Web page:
China and India reject G8 climate target


China and India have led a revolt by five developing countries to the target for emission cuts agreed this week by the G8 group of rich industrial countries.

The two rapidly-growing Asian countries have objected that a cutdown in the use of fossil fuels would curb their economic growth. Leaders from five major developing countries - China, India, Brazil, Mexico and South Africa - have made clear that they do not endorse the call to them by the G8 call to share its ''vision'' of a 50pc drop in greenhouse gas emissions by 2050 (Click Here).

They have, instead, adopted what they call a ''common, but differentiated'' approach to addressing the issue of global warming.

The five made clear that they did not accept numerical targets, a Japanese Foreign Ministry official told reporters after a joint meeting between the G8 and a number of other major major economic powers, including the five rebels.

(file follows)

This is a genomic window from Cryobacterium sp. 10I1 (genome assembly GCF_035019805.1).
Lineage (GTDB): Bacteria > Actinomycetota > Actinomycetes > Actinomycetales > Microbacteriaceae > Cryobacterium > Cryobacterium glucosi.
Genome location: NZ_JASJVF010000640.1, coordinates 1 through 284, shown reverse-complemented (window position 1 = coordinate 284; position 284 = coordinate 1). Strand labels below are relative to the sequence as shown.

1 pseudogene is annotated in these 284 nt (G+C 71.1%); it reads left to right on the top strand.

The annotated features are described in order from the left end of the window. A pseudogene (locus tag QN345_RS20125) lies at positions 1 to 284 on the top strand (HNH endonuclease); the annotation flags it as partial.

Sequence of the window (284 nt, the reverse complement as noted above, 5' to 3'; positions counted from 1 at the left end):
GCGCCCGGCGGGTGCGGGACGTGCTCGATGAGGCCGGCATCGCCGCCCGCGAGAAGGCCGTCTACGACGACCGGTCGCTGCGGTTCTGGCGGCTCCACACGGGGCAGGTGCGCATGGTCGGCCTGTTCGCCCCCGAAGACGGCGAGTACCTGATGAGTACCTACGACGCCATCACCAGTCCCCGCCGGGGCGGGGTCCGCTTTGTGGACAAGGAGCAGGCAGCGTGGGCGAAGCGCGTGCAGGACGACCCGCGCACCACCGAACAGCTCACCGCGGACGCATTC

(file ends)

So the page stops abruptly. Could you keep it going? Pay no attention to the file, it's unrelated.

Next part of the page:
Indian Prime Minister, Manmohan Singh is reported as saying that economic growth must take priority over climate change measures in developing countries such as his own. "The first and overriding priority of all developing countries is poverty eradication" - he said in a statement. "Sustained and accelerated economic growth is, therefore, critical for all developing countries and we cannot, for the present, even consider quantitative restrictions on our emissions.''

Australia, Indonesia and South Korea, which were also at the meeting, supported the 2050 target set by the G8, the Japanese official said.

In the wake of the rebellion, European Commission President José Manuel Barroso said that negotiations between developed and developing countries over responsibilities towards action to combat climate change "should not be seen as a dispute".

Mr Barroso said that the G8's adoption of a 50pc reduction target by 2050 represented "significant progress". "It is quite wrong to see this in terms of a confrontation between developed and developing countries" - he said. "Of course we accept the lion's share of responsibility, but this is a global challenge which requires a global response."

Barroso also said that states must recognise that there is "no contradiction" between economic growth and reducing greenhouse gas emissions. "In the EU since 1990, the economy has grown by 25 percent and we have cut emissions by 8 percent. The science is there, the economic rationale is there and public opinion demands action."